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  • Was an informed consent obtained before administering anti-thrombotic / fibrinolytic agents? Why is this important?
    Answer this question
    
The laws of most states require that surgeons obtain informed consent before providing treatment.

    (2011) 23 EOMSCA 3 475-484 



  • Which of the following reperfusion medications were administered? Why is this important?
    Answer this question
    
Reperfusion therapy should be administered to all eligible patients with STEMI with symptom onset within the prior 12 hours. Primary Percutaneous Coronary Intervention, (PCI) is the recommended method of reperfusion when it can be performed in a timely fashion by experienced operators.

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  • Were reperfusion medications contra indicated? Why is this important?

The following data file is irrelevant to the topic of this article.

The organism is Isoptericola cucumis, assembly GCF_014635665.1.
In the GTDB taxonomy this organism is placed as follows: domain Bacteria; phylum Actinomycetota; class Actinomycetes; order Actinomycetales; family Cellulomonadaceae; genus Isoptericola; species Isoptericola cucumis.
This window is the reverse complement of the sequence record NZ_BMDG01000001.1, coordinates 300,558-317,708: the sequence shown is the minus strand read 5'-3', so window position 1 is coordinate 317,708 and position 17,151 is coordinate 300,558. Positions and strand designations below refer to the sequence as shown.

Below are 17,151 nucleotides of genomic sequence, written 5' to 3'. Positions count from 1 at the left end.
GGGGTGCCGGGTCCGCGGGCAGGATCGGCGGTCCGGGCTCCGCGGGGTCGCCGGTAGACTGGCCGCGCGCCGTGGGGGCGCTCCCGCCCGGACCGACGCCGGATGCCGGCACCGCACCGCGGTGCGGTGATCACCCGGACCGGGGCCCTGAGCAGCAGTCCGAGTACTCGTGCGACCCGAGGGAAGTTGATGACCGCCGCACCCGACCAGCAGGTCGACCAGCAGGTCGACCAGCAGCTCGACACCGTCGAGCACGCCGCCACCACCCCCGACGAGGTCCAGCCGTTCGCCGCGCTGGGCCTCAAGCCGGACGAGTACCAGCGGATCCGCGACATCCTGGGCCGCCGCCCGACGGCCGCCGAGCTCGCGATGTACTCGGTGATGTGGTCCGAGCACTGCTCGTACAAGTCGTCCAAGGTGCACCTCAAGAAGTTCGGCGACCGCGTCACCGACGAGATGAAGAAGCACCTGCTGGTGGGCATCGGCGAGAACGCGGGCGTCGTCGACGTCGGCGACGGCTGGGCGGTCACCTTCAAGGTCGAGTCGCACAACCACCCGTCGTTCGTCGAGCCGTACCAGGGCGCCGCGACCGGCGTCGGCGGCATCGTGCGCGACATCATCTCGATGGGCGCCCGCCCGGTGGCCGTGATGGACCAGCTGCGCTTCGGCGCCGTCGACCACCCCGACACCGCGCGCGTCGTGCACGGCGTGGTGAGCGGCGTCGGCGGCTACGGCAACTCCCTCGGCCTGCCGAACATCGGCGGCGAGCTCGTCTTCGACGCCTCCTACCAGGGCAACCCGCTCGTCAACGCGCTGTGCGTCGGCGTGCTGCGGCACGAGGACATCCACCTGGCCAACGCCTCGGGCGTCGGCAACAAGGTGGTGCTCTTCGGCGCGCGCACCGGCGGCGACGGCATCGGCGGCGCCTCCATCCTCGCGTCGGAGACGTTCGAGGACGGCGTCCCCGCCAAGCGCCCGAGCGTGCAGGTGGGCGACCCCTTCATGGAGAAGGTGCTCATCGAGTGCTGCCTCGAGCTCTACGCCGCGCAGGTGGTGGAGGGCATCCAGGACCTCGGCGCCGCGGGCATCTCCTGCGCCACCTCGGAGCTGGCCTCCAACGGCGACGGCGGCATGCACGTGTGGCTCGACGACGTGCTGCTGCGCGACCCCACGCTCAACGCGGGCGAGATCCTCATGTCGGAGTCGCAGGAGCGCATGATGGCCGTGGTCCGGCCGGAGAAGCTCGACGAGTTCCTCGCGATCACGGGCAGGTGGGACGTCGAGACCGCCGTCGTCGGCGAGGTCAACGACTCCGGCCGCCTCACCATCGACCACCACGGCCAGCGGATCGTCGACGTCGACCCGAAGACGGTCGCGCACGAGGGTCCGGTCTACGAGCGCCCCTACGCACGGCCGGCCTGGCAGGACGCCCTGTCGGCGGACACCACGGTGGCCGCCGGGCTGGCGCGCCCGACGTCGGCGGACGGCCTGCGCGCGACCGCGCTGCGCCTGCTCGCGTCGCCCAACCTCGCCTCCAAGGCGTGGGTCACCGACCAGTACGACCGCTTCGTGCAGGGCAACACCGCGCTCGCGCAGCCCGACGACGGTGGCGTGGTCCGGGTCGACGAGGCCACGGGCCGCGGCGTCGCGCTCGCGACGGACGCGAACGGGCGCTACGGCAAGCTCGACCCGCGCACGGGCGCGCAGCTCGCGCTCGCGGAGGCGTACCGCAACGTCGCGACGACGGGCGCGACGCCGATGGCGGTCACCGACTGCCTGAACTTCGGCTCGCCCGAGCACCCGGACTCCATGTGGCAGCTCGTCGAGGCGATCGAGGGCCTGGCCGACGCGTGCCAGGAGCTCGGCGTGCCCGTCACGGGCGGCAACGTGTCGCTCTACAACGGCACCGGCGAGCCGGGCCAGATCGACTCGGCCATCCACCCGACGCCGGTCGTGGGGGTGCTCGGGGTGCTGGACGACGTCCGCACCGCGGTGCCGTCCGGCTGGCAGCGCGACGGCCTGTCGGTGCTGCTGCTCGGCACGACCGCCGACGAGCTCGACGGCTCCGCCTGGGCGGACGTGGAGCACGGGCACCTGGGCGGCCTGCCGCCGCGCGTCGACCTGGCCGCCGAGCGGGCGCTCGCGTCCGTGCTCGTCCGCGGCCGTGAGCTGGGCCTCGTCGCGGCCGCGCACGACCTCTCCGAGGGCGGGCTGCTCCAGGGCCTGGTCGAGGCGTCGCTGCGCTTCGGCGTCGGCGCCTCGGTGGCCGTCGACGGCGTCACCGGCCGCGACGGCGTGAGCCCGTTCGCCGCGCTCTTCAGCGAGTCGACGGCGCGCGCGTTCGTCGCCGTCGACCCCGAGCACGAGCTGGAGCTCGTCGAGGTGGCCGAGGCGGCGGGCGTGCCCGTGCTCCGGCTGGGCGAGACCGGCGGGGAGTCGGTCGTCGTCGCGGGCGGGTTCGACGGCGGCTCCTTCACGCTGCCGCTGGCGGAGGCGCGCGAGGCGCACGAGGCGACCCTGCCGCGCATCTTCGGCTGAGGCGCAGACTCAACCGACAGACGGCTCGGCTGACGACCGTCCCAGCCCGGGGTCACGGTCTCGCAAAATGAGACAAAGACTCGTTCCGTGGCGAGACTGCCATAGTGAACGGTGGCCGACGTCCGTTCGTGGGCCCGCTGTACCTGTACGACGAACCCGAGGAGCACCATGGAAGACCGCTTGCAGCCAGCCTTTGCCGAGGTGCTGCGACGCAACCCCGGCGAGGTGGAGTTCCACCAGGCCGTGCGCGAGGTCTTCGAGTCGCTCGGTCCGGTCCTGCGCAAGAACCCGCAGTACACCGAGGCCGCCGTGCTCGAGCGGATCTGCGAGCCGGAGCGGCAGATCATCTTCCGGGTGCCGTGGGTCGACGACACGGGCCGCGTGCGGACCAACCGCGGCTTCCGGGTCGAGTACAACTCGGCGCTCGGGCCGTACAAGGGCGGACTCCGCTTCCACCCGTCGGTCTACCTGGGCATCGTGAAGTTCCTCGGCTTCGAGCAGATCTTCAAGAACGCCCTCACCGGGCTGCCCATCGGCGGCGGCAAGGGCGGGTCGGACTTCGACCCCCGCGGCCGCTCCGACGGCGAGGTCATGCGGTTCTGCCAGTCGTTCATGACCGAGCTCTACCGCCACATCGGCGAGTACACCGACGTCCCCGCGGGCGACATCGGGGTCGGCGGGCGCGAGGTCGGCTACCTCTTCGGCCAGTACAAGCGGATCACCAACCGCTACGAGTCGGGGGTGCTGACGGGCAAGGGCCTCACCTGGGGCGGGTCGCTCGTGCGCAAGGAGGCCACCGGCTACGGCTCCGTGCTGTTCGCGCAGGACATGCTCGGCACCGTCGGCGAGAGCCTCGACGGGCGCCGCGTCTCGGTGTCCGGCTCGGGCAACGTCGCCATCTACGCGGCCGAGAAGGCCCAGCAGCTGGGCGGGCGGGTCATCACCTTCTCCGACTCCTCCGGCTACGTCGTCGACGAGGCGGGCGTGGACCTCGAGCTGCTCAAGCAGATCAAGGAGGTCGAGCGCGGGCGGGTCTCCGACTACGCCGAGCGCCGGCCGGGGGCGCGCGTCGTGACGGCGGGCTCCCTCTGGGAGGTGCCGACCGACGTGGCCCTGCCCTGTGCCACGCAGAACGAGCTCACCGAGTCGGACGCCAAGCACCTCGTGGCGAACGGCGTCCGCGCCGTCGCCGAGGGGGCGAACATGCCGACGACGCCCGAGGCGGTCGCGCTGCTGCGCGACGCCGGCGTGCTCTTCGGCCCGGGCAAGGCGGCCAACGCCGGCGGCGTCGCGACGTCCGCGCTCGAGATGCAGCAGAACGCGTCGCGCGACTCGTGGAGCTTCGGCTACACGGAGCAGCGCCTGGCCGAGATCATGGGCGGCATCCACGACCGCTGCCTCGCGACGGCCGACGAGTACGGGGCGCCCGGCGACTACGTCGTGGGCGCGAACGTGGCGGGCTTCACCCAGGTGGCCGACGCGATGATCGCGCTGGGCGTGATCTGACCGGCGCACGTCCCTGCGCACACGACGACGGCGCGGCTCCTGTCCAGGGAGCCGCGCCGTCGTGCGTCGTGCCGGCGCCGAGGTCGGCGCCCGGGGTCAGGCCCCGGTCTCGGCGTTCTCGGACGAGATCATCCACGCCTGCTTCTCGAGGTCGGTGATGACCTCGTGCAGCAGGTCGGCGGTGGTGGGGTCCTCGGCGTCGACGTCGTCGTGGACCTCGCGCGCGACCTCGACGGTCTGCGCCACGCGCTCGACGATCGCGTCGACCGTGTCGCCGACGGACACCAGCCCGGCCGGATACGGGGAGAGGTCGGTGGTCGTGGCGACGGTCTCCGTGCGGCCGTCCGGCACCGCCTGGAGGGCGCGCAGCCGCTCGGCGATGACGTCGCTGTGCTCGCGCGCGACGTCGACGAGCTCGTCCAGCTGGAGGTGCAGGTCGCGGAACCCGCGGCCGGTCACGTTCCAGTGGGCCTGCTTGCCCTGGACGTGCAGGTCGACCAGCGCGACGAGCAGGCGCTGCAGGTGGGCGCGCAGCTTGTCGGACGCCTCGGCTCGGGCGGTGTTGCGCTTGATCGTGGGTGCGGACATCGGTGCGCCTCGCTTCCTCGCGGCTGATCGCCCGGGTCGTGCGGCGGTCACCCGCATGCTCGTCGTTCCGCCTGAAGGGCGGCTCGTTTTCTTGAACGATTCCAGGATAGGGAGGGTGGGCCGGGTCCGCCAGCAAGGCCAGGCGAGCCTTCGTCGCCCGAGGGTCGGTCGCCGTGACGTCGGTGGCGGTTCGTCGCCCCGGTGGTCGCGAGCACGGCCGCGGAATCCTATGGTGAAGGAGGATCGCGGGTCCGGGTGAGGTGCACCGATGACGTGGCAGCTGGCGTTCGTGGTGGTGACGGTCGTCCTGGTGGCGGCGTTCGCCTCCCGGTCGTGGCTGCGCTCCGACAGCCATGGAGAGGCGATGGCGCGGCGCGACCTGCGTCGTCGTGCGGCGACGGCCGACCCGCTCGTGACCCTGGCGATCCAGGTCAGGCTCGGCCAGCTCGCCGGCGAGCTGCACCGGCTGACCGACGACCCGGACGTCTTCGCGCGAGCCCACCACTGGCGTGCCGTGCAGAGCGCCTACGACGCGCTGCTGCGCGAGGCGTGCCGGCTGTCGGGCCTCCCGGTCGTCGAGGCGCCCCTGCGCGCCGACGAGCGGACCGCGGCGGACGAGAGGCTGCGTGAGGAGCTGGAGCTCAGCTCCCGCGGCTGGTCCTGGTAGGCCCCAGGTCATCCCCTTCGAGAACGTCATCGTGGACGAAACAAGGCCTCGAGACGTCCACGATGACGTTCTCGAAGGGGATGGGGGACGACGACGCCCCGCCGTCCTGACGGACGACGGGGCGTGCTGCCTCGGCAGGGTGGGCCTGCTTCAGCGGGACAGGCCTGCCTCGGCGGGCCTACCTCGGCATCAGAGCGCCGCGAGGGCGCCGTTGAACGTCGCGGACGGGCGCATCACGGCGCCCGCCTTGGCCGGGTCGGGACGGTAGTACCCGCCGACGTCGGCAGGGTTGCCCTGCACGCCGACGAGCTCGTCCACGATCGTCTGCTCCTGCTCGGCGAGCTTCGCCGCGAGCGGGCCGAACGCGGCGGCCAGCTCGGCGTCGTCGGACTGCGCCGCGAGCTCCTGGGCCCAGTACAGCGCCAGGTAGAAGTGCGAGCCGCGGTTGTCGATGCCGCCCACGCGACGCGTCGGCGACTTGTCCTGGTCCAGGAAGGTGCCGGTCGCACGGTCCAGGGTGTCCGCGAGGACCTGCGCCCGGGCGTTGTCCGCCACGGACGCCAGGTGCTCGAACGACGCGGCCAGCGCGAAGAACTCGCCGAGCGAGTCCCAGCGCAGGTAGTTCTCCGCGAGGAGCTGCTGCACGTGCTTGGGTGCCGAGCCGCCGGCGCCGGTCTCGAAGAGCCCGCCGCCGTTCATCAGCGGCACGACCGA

Answer this question
    
Evaluation of patients for thrombolytic therapy need to include additional history directed at contraindications to thrombolysis. These include: recent major surgery, recent cardiovascular accident and active bleeding. Relative contraindications include uncontrolled hypertension, recent cardiopulmonary resuscitation, and history of gastrointestinal bleeding.

    (2000) 27 EPCCOP 3 631-649 



  • Was thrombolysis / fibrinolysis initiated within 30 minutes of presentation to the clinician? Why is this important?
    Answer this question
    
Fibrinolysis should be initiated within 30 minutes once the patient has been seen by health care professionals.